I’ve managed creative people outside of the church world for over 20 years and those insights have been a big help inside the church. Delegating and managing creative people is an important part of my role here at Crossway as communications pastor. But it’s not easy.
The art and science of delegation is one that I have learned in the trenches of actually doing the work and being a part of teams at various levels. This isn’t something that can be taught in a classroom—the only way to learn is through experience. Throughout the years I’ve made more mistakes than I care to remember. But I think I’ve finally figured out the mechanics of delegation.
I’ve found there are four steps to delegating well. Everyone is at a different stage of their journey as a creative, so you have to figure out where individuals currently are. This impacts the level of delegation you give them.
- I do/They watch
Most of the time I am doing the heavy lifting on a project. They are primarily observing and learning, or picking up the easy bits here and there. I still make all the larger decisions and have the final say.
- I do/They help
They have a voice in the creative and idea or content development. They participate and do some more of the lifting to get the project across the line.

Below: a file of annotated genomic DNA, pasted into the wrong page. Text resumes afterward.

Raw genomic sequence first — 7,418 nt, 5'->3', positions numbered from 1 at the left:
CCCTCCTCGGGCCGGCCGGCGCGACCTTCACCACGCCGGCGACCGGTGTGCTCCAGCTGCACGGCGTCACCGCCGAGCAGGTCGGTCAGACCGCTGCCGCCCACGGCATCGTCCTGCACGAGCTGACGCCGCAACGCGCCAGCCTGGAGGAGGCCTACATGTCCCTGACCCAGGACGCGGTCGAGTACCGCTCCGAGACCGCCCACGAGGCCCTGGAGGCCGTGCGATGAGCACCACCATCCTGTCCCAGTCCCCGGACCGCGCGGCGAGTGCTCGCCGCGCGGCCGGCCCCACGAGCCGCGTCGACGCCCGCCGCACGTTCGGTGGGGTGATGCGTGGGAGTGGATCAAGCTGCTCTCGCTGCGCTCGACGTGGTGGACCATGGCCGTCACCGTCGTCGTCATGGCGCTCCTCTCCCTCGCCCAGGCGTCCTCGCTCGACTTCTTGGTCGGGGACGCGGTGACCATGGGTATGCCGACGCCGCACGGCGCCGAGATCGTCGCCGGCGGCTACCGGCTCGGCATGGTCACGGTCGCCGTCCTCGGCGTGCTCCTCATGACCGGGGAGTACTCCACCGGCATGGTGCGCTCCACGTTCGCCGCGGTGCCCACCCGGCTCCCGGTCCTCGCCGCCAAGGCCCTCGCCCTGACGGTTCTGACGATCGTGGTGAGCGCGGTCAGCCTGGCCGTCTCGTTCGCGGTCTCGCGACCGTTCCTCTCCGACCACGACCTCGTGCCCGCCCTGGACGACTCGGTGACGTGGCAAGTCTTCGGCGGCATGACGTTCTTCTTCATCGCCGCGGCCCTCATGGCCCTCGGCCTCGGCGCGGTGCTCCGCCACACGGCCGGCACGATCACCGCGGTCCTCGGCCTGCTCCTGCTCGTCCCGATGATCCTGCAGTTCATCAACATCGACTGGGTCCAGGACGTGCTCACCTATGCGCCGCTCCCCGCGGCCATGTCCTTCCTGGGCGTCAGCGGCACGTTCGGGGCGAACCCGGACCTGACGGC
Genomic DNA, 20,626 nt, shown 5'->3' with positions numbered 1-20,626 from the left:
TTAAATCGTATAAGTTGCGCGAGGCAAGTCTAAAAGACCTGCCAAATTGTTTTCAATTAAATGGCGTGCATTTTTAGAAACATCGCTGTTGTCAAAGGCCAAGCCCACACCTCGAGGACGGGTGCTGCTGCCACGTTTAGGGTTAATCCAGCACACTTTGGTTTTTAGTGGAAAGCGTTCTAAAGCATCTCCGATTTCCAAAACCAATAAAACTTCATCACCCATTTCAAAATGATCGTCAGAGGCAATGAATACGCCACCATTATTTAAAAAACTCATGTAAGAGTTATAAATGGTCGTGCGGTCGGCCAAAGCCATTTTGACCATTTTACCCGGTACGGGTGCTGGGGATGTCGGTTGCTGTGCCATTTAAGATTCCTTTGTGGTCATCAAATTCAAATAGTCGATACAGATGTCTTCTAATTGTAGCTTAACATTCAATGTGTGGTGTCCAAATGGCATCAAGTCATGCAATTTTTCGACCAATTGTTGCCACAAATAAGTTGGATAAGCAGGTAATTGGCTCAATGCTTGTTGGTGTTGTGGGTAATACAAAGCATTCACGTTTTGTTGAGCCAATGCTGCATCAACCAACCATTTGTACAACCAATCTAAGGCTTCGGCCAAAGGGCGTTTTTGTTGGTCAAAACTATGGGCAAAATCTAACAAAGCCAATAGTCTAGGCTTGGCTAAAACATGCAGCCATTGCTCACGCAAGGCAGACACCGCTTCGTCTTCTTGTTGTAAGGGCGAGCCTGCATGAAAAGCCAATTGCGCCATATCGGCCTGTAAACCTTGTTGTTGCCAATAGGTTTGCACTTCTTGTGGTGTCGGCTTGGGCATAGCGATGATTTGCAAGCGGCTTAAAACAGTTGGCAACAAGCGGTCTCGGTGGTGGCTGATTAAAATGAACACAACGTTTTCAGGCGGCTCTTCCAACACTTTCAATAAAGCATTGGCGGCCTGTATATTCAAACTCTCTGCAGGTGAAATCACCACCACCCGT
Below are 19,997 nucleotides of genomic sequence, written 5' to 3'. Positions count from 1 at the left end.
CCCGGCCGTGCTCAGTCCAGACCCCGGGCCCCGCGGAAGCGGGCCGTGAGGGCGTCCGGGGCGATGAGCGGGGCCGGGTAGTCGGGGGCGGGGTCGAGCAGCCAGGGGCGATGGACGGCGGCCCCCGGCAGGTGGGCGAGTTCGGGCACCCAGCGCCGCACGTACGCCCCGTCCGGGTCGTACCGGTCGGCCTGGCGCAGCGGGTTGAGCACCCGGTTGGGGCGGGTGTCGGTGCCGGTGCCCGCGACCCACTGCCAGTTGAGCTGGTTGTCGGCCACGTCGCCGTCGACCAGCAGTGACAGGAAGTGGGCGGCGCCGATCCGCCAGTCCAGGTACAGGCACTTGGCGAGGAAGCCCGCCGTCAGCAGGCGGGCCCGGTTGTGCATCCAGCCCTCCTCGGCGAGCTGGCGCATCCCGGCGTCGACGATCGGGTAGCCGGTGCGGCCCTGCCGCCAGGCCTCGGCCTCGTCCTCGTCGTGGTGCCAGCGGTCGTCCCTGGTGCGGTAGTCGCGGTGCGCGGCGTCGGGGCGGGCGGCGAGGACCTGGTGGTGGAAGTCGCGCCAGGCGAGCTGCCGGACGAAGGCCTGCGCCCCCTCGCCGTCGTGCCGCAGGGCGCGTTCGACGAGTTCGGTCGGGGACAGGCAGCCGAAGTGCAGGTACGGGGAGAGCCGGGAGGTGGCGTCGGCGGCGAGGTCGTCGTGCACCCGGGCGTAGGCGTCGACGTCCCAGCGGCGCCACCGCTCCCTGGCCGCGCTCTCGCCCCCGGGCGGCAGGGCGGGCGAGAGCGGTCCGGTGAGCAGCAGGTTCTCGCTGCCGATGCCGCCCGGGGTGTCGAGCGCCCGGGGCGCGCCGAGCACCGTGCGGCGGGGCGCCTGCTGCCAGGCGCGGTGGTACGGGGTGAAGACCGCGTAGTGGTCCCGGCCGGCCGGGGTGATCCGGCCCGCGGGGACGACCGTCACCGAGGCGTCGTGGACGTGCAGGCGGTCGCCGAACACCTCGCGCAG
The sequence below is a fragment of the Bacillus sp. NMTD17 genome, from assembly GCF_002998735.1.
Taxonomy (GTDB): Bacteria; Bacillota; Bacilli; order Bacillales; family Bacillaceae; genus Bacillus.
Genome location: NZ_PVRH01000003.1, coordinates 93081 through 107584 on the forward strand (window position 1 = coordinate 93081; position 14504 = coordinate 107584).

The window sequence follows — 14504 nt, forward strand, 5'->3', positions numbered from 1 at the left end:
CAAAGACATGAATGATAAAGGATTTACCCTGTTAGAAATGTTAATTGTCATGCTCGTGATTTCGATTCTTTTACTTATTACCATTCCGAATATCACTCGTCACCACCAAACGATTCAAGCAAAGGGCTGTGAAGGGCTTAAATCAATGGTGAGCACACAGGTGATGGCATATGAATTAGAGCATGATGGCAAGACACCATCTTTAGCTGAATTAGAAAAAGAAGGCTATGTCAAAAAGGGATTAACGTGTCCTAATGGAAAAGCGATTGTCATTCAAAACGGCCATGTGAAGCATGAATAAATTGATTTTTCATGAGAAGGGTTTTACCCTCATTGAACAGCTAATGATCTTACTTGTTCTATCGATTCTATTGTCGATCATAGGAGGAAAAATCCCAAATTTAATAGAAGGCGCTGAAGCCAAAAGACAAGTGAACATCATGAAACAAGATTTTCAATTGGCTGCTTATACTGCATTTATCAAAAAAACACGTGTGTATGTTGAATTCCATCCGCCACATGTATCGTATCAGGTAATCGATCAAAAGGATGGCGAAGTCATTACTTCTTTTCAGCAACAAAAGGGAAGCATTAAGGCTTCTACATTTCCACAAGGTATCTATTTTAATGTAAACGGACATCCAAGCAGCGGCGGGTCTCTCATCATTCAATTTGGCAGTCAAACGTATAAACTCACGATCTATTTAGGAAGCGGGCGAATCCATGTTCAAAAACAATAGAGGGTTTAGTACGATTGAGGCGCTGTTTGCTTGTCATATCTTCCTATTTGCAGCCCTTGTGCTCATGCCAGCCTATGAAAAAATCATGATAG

- They do/I help
They now have the chops to lead in their area of competency. I am now just a guide and pitch in to help when I see the need arise. If they can do 70% of what I’m capable of at this level, then I believe they are ready for the next step. At this level it is really important to start off with giving them a very comprehensive creative brief—either verbal or written is fine. But the more in tune with my thinking at the start, the better.
- They do/I watch
I love this stage. They can now do the project on their own. I just need to ensure that deadlines are met and the production parameters are kept.
This methodology of delegation works best if you and your student are in the same creative disciplines. Writers learn best from writers, designers learn best from designers. If you’re managing others with completely different skill sets then these guidelines might not work as well.
What have you seen that works for you in delegating?Photo by Thomas Hawk.